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Adventure Playgrounds

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CELOS Prezis

on 8 November 2013

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Transcript of Adventure Playgrounds

We learned how a park that
has no water but wants food
can rig up a water supply like this:

But then city planners said
half the swings
had to go.

Dufferin Grove Park in 1993:
Beside the playground there was a lot of empty space.
Sometimes junk got dumped there, so one day some kids and park neighbours cleaned it up.

The mall across the street
donated $21,000 to liven up the park.
$10,000 went to build a basketball court.
The rest went toward making
an adventure playground

They surrounded it with logs.
For $200, some youth came and made some wood-chip paths.
A park neighbour made a sign:
"Big Back Yard"
The first kids to discover the sandpit
built a doorway into the new area.
for $1000, an artist was hired to do some crafts with the kids. They started with some colourful decorations for the doorway
for $500, a clown was hired to do a few circus activities with the kids
we needed
a shed
to store materials,
The artist went to a second-hand store and bought cheap old clothes by the pound, for $30. She and some kids ripped them up into strips to do crafts.

An old tree that fell down
was cut up into sections
to make table bases.
The park staff donated
some leftover plywood.

For $60 we bought garden shovels for the kids to dig.
the sandpit worked for all ages
different kinds of forts were built
For $3000, summer helpers were hired. Signs were put up on poles, listing the many drop-in activities
The circus teacher set up a tightrope.
For $400, the circus teacher made
6 pairs of light aluminum stilts.
They were a big hit.
For $60 the artist bought real clay and set it up on a picnic table.
The kids said "adventure playgrounds need a campfire to cook our food"
A chef came and did some cooking with troublemaker kids.
some school classes came to play, and if it rained,
they put up a tarp -- like camping
Once a farmer came and brought food to cook together
a 14-acre
downtown Toronto
park with a soccer field,
an outdoor ice rink for winter, quite a few trees, and a simple wood-and-metal playground. The playground didn't get a lot of use from kids
past toddler-age.
This didn't turn out to be much fun.
For $4000, city staff dug
an old-fashioned sandpit
beside the playground,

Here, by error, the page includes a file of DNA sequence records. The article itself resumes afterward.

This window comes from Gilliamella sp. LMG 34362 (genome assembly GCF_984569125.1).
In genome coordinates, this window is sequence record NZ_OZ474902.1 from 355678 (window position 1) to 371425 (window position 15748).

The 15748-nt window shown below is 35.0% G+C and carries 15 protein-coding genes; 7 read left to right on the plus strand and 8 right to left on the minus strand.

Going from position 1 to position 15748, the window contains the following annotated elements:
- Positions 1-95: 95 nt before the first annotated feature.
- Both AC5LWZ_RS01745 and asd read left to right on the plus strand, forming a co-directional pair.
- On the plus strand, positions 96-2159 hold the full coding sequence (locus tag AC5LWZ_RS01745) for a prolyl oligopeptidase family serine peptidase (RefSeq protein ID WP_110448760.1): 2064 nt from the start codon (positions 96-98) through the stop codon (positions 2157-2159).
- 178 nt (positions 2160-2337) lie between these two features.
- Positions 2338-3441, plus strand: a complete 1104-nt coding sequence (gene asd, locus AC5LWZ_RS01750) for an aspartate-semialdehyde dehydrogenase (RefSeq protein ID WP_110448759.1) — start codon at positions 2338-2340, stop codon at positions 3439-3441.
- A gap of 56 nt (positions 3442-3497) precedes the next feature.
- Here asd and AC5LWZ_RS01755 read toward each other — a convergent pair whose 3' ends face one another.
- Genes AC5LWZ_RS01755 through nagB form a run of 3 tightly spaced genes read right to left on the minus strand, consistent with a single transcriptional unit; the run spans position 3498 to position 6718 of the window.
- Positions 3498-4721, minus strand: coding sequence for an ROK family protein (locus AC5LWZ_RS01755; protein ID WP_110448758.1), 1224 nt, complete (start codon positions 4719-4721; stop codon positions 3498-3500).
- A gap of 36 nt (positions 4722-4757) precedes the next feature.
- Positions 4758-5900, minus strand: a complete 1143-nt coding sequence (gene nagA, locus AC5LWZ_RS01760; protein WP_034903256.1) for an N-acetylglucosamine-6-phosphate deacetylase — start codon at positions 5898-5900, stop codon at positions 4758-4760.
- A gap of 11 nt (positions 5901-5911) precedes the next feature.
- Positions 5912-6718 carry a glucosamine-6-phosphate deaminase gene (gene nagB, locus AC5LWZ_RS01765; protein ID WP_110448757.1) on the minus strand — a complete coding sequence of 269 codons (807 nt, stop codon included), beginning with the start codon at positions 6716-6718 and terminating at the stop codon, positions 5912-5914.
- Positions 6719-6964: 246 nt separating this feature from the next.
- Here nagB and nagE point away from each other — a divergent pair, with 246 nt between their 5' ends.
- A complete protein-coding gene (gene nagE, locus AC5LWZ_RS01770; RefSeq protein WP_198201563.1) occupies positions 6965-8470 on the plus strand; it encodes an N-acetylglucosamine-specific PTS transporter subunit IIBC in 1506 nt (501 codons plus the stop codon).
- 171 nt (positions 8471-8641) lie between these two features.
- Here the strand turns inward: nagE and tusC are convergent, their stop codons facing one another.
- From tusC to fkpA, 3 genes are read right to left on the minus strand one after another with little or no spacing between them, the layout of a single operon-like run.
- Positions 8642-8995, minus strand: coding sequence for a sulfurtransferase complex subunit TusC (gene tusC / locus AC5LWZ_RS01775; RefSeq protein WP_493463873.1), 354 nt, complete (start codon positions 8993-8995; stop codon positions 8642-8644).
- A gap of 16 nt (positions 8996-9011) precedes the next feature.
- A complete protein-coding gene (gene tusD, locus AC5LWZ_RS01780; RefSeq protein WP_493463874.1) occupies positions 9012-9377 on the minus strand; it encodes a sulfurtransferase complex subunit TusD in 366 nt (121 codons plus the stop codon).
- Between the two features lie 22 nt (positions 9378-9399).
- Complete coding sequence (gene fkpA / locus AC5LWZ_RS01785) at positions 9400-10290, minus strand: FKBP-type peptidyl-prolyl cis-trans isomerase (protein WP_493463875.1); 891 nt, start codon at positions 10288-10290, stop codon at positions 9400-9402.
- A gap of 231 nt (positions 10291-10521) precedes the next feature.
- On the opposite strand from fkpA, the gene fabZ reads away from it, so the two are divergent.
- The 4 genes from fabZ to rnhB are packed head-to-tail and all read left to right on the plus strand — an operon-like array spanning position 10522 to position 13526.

20 feet by 40 feet.
The artist painted a mural on the park fence.
so for $1100, a local carpenter built the standard city plywood shed. The artist painted it in a cheerful pattern
So we made
some game
tables for
people to
play checkers
and chess
The park staff brought in some leftover tree branches for
tipi poles. Neighbours donated old fabric, for tipi covers.
For $300, we built a little food cart for the playground, for coffee and cookies (pay what you can)
more kids started using the old wooden playground beside the sandpit
city staff built a farm-fence
to keep the dogs from running through
we painted a pretend bake oven underneath the climber
The planners said the wooden playground should be replaced with a modern plastic-coated structure for $150,000.
But park users told their
councillor they didn't want
a new structure. So the old
one was allowed to stay,
the swings too.

the wooden structure is sociable and adaptable
... enough trunk
was left to make a
three-sided bulletin board
park staff built a few more simple benches
just outside the fence there was an unused tetherball pole, so staff bought some tetherballs
people came and picnicked outside the playground farm-fence
staff scrounged old picnic tables and the old men set up card games beside the kids playing checkers
sometimes the grandmas came
the sandpit continued to be the biggest attraction
for $64 we bought a tap and a hose that attached to an in-ground water outlet
then the kids started making rivers and dams together
the kids were so busy learning engineering, they never wanted to go home
in the
we made
and cooked
hot soup

The cost of setting up the adventure playground was $5660, with another
$5000 for doing programs there:

manufacturers began to offer "natural playgrounds"
this Toronto "natural playground" has a dry-sand play area and many log features
But here's a problem:
the cost for this playground was $400,000
For instance, in Europe, waterplay has been a playground feature for many years, using a pump instead of a tap
But here's a problem:
somebody gets stuck pumping water.
This leads to arguments instead of fun with engineering
At a $28.5 million modern-design Toronto park
and water treatment plant, water play is cut off
from the rest of the sand play area
At another $1 million Toronto Park the water engineering is already designed in concrete, just for looking
But they had
a good idea:
the water runs
off into plant
irrigation channels.

when a tree had
to be cut down...

We learned how to make
a temporary brick oven
to bake pizza

Then in the past few years
something new happened

A Quebec company sells a plastic waterplay area with four module game installations. That can't be cheap.
we think it works better to stick with sand, water, logs, and shovels.
It's amazingly safe, too: in 20 years, there have been only cuts and scrapes
in the sand pit
In 20 years, the old wooden playground has led to only
a few broken arms on the monkey bars, nothing worse.

To get in touch with us:

Also, waterplay can be
made too complicated

Adventure Playground
(most materials were scrounged, cost was $34)
Full transcript